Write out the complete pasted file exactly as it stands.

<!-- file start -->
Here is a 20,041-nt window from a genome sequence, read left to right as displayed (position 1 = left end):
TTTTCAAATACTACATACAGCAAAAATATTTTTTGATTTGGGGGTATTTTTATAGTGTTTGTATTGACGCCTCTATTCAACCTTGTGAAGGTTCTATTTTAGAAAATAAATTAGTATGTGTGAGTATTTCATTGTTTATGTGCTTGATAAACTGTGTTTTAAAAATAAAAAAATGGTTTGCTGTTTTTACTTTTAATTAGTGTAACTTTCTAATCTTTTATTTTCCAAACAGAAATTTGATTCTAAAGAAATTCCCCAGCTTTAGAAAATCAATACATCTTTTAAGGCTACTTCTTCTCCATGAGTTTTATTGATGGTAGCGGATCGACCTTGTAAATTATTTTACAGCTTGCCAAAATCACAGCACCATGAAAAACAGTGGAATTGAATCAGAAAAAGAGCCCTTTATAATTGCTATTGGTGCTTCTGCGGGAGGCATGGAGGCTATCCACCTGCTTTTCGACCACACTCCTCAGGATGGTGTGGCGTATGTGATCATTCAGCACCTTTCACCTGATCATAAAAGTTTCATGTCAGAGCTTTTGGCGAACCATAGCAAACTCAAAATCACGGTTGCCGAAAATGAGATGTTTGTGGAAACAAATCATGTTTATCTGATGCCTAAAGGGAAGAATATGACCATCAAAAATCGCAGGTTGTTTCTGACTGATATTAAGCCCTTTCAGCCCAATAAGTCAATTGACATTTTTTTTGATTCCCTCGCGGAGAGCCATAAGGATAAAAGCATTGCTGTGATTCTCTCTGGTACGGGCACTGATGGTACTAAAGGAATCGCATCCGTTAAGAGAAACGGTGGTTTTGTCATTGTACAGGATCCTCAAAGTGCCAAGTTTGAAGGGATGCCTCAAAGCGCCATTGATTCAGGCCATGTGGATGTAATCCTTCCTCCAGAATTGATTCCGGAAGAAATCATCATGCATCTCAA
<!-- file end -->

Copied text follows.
Here is a 20,041-nt window from a genome sequence, read left to right as displayed (position 1 = left end):
TTTTCAAATACTACATACAGCAAAAATATTTTTTGATTTGGGGGTATTTTTATAGTGTTTGTATTGACGCCTCTATTCAACCTTGTGAAGGTTCTATTTTAGAAAATAAATTAGTATGTGTGAGTATTTCATTGTTTATGTGCTTGATAAACTGTGTTTTAAAAATAAAAAAATGGTTTGCTGTTTTTACTTTTAATTAGTGTAACTTTCTAATCTTTTATTTTCCAAACAGAAATTTGATTCTAAAGAAATTCCCCAGCTTTAGAAAATCAATACATCTTTTAAGGCTACTTCTTCTCCATGAGTTTTATTGATGGTAGCGGATCGACCTTGTAAATTATTTTACAGCTTGCCAAAATCACAGCACCATGAAAAACAGTGGAATTGAATCAGAAAAAGAGCCCTTTATAATTGCTATTGGTGCTTCTGCGGGAGGCATGGAGGCTATCCACCTGCTTTTCGACCACACTCCTCAGGATGGTGTGGCGTATGTGATCATTCAGCACCTTTCACCTGATCATAAAAGTTTCATGTCAGAGCTTTTGGCGAACCATAGCAAACTCAAAATCACGGTTGCCGAAAATGAGATGTTTGTGGAAACAAATCATGTTTATCTGATGCCTAAAGGGAAGAATATGACCATCAAAAATCGCAGGTTGTTTCTGACTGATATTAAGCCCTTTCAGCCCAATAAGTCAATTGACATTTTTTTTGATTCCCTCGCGGAGAGCCATAAGGATAAAAGCATTGCTGTGATTCTCTCTGGTACGGGCACTGATGGTACTAAAGGAATCGCATCCGTTAAGAGAAACGGTGGTTTTGTCATTGTACAGGATCCTCAAAGTGCCAAGTTTGAAGGGATGCCTCAAAGCGCCATTGATTCAGGCCATGTGGATGTAATCCTTCCTCCAGAATTGATTCCGGAAGAAATCATCATGCATCTCAA